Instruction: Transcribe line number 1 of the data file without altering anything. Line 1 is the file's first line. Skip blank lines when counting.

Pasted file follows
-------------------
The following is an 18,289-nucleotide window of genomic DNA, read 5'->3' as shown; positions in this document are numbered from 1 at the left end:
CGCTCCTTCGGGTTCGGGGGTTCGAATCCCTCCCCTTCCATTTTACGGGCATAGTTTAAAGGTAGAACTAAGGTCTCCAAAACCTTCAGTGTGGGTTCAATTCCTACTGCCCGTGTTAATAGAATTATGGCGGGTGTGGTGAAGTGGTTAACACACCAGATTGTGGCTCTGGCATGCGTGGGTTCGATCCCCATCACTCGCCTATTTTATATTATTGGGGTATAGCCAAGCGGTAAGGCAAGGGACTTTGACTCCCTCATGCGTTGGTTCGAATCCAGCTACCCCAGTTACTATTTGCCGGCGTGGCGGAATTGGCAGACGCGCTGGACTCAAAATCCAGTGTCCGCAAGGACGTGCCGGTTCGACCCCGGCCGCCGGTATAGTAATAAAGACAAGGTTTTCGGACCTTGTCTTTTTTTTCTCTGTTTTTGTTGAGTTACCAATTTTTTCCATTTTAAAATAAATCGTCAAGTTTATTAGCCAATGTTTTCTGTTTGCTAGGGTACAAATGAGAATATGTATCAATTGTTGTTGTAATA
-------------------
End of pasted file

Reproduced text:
The following is an 18,289-nucleotide window of genomic DNA, read 5'->3' as shown; positions in this document are numbered from 1 at the left end: